There is currently almost no evidence about vaping and Covid-19 (Picture: PA)
Coronavirus could potentially be spread through vape clouds in the same way as when an infected person breathes out, but experts have said more research is needed to fully understand the risks.
Current public health advice focuses on the hazards to the person using a device due to the repetitive hand-to-face movements, and recommends washing your hands, cleaning your e-cigarette regularly and avoiding sharing them.
But what dangers are there to anyone who might be standing nearby? The virus spreads via respiratory droplets which are produced when an infected person coughs, sneezes, sings, speaks or potentially even breathes.
Professor Linda Bauld, the Bruce and John Usher Chair of Public Health at the University of Edinburgh, told Metro.co.uk it is therefore ‘entirely plausible’ that Covid-19 could be transmitted through vape clouds in the same way.
She said: ‘We don’t know anything about the transfer of the virus through either tobacco smoke or vape clouds.
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‘But it is plausible that because people exhale vapour or second-hand smoke that the virus could be travelling in those particles. That is entirely plausible.’
Professor Caitlin Notley, a senior lecturer at the University of East Anglia’s Norwich Medical School, agreed that ‘potentially someone infected with Covid-19 can exhale virus particles through vapour just as they would through their exhaled breath’.
It is ‘entirely plausible’ Covid-19 could be transmitted through vape clouds (Picture: SWNS)
There is currently very little evidence on vaping and Covid-19 and it is unknown whether it makes you more susceptible to infection or more likely to pass the virus on to others.
Stopping smoking has been proven to bring immediate health benefits and e-cigarettes can be an effective aid to giving up.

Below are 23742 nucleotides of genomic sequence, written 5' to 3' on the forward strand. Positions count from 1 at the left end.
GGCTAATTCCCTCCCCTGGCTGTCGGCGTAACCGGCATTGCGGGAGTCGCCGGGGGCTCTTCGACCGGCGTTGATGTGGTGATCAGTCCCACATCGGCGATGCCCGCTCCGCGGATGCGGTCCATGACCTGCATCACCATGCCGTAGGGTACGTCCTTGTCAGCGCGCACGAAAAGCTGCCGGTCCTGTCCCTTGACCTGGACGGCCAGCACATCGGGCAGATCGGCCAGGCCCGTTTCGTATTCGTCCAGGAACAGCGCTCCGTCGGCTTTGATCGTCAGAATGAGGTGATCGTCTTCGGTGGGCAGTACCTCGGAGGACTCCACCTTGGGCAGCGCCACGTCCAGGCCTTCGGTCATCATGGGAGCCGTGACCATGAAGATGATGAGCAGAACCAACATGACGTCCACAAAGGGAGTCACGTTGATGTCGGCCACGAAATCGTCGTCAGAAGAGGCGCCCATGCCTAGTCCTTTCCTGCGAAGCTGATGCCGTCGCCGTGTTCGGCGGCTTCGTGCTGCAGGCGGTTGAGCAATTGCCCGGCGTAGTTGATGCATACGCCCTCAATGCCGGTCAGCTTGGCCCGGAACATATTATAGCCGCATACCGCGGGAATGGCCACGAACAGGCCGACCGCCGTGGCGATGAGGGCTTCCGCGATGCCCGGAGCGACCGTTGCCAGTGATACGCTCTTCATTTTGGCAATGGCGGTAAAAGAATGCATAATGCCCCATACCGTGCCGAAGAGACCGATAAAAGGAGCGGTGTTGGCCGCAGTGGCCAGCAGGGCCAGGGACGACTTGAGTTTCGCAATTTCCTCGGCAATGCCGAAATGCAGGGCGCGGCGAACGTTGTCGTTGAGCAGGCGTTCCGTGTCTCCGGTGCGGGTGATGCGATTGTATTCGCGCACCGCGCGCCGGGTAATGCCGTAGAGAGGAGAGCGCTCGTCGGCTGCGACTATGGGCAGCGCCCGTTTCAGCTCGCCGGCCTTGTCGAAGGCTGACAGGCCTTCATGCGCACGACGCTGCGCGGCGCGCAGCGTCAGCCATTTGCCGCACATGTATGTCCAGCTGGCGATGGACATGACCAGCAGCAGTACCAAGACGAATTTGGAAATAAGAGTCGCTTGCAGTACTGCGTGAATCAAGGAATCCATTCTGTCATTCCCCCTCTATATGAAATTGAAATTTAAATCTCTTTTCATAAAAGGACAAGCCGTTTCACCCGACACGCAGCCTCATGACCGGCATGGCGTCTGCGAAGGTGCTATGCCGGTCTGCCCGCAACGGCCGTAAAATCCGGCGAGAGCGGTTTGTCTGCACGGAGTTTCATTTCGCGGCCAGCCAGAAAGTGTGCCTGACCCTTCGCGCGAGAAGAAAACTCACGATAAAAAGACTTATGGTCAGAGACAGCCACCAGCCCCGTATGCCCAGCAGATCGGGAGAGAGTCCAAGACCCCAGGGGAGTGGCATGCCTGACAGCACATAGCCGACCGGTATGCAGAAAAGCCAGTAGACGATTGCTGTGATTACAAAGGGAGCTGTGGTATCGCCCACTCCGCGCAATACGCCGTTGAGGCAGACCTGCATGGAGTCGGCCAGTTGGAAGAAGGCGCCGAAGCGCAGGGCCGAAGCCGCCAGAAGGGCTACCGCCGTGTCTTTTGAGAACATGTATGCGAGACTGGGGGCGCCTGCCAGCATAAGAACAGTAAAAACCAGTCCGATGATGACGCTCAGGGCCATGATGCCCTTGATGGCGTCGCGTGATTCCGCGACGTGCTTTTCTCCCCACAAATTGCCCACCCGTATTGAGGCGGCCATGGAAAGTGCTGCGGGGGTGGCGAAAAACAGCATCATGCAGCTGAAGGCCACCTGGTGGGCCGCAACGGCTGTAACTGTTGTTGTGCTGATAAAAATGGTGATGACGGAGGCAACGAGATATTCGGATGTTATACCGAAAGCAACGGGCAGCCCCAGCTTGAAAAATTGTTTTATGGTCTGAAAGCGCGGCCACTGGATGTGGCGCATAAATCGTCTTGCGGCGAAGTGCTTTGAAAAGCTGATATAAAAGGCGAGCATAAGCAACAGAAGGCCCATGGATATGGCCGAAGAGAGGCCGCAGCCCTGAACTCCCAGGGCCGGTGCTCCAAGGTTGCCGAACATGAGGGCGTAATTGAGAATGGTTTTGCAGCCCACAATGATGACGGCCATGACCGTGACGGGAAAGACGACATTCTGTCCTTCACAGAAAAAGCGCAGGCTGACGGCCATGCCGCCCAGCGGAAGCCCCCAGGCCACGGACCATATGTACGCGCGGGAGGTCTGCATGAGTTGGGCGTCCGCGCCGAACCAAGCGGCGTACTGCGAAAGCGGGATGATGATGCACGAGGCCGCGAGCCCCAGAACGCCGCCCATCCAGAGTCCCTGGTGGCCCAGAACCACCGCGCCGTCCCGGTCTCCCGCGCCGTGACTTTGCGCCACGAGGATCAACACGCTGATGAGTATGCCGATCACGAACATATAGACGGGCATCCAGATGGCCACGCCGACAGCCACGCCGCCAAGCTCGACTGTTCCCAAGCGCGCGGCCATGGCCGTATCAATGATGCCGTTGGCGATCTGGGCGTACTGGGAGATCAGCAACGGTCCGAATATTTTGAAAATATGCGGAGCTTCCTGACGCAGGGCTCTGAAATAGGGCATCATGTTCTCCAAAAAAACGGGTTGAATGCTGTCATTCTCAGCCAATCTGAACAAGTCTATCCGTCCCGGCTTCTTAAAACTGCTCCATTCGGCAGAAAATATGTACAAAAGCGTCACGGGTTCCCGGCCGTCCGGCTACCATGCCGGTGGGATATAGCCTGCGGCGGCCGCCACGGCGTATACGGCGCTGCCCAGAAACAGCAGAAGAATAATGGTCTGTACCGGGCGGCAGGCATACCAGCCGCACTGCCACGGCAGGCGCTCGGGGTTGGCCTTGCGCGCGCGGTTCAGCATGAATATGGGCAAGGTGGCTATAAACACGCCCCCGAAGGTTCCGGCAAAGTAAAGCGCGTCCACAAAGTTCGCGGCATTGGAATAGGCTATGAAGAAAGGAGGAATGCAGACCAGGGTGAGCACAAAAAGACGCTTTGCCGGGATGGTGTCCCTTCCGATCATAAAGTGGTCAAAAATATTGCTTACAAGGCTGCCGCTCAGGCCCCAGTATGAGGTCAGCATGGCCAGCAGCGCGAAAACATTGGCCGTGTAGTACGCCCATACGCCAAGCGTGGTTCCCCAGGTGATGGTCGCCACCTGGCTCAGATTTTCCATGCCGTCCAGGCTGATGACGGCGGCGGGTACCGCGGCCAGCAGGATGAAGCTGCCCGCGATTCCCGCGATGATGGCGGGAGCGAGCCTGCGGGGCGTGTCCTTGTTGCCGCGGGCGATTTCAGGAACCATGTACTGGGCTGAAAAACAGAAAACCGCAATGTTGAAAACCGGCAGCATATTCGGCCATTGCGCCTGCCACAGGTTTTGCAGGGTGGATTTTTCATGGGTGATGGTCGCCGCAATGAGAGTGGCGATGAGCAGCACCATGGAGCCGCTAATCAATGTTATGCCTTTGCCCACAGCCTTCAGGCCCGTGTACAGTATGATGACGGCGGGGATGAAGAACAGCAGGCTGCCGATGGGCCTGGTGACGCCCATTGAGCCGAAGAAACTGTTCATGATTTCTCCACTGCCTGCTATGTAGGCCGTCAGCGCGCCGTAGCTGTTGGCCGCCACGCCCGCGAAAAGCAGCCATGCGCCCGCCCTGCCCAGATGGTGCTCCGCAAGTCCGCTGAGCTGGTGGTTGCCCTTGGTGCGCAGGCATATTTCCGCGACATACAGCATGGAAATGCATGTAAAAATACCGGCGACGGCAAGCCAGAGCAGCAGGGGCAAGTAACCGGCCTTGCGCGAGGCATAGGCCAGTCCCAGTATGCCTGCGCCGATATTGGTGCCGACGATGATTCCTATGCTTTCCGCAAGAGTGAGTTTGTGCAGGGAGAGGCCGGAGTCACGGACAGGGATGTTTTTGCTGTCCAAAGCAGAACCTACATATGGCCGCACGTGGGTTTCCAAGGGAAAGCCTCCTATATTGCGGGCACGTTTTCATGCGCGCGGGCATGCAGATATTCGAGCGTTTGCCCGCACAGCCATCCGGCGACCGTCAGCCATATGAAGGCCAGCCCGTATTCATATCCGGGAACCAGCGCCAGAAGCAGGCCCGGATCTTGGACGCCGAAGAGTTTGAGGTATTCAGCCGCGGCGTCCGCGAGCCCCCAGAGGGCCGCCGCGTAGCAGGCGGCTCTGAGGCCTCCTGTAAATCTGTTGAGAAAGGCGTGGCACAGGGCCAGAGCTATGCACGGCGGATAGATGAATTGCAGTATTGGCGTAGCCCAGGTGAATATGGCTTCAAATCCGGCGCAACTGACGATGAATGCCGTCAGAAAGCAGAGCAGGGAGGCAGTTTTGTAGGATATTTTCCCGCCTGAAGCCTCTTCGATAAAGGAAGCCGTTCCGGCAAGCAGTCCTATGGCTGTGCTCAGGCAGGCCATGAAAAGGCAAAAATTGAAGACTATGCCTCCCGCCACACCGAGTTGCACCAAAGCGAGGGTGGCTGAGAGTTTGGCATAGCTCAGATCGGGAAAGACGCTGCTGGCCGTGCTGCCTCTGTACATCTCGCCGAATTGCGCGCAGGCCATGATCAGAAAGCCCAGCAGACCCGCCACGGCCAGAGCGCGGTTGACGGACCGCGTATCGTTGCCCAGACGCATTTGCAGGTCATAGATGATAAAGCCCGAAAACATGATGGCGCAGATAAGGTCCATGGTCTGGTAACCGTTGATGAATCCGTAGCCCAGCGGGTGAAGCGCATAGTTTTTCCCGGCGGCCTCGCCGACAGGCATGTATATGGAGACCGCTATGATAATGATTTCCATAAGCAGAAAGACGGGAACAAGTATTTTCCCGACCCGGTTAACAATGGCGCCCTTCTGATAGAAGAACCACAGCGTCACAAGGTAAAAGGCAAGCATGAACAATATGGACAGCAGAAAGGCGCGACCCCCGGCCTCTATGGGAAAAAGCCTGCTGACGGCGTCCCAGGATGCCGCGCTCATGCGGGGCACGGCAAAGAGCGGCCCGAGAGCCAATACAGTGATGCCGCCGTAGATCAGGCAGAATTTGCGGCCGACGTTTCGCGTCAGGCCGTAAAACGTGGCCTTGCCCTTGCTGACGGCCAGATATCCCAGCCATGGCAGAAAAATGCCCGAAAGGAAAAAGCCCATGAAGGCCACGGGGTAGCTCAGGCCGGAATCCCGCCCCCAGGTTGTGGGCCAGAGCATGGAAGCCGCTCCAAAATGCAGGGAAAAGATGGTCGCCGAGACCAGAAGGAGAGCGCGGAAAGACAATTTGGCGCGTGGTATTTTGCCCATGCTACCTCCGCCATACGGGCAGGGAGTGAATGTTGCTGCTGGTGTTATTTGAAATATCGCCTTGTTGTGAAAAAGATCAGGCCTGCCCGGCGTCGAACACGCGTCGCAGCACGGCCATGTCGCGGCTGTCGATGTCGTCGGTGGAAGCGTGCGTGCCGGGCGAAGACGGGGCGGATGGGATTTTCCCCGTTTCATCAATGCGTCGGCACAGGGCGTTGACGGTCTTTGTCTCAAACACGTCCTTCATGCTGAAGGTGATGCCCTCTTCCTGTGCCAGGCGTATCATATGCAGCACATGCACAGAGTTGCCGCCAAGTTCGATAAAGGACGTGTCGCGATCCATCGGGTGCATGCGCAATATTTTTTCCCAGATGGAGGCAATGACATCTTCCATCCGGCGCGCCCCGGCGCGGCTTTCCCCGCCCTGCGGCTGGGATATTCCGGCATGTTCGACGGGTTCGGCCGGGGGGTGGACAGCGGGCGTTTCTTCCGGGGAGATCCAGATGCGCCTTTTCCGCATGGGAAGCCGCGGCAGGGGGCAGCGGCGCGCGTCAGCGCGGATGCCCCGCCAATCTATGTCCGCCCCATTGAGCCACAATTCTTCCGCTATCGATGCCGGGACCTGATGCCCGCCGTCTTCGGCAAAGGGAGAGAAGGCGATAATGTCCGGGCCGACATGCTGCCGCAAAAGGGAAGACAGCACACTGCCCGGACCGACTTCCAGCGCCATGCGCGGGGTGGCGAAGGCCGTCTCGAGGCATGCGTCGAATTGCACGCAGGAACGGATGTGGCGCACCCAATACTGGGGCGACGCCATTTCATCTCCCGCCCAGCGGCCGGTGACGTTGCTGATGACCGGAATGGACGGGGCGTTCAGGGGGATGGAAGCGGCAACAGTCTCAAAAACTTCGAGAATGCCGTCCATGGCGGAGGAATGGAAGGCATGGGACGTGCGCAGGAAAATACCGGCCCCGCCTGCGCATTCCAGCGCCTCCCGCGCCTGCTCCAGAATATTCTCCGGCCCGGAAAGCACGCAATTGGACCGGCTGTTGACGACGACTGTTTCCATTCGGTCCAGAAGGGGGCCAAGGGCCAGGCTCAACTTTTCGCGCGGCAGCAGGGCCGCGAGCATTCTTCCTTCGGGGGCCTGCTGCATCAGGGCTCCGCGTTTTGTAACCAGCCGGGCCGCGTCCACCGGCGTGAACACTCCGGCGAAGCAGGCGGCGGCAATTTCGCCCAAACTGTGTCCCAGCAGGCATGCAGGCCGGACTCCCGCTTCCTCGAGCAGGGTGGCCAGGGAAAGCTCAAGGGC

Public Health England’s guidance states that ‘for most people vaping remains significantly less harmful than smoking’ and both experts warned that current tobacco smokers should not be discouraged from efforts to quit.
But they suggested that vaping should be treated in the same way as smoking and done away from other people.
Current public health advice focuses on the risk posed to the person using a device (Picture: PA)
Prof Bauld said: ‘Vaping is not banned in all indoor spaces like smoking is, which is one of the reasons it is promoted as a smoking cessation aid.’
However, she added: ‘People should not be vaping while waiting in queues for retail outlets or standing at the bus stop or using outdoor hospitality in case people walk through that vape cloud.
‘It is the same with smoking, because there might be an infection risk that we don’t know much about.’
Prof Bauld went on: ‘At a time when Covid-19 is in society we should mostly be doing it in the privacy of our own homes, or standing outside and away from people, because even if there is a small risk that is something we should avoid.
‘Clearly, blowing big clouds of vapour in the middle of a global pandemic in front of other people is not a good idea.’
Prof Notley observed that ‘the vapour makes the breath visible’, adding: ‘It brings it home that if you are standing in a queue close to someone you are inhaling their exhaled breath.
‘Whether that contains vapour or not, it really does emphasise the need for mask wearing.
‘I guess the vaping situation just makes it that much more visible and makes it so much more prominent, but there is no evidence that suggests it is a great risk particularly.’
PHE said the evidence is ‘still emerging and uncertain about how smoking interacts with Covid-19’ (Picture: AP)
She called for greater research into whether vaping has any effect on people’s vulnerability to infection and the risk of passing Covid-19 on, adding: ‘If there is a potential risk of transmission through vape clouds we should be aware of this.
‘There is a real need to collect this data if we are going to understand whether vaping on its own and separate from tobacco smoking puts people at higher risk of contracting coronavirus or having poorer outcomes.
‘At the moment we don’t. People in hospital with coronavirus are not even always asked if they smoke tobacco. It’s certainly highly unlikely they will be asked if they use e-cigarettes.
‘We need to try and ensure that data is collected, otherwise we are not going to be able to form solid conclusions.’
PHE’s Tobacco Control Lead, Martin Dockrell, agreed. He said: ‘The evidence is still emerging and uncertain about how smoking interacts with Covid-19.
‘University College London are undertaking regular Rapid Reviews. It will also be important to understand the influence of other nicotine products in relation to the coronavirus.’
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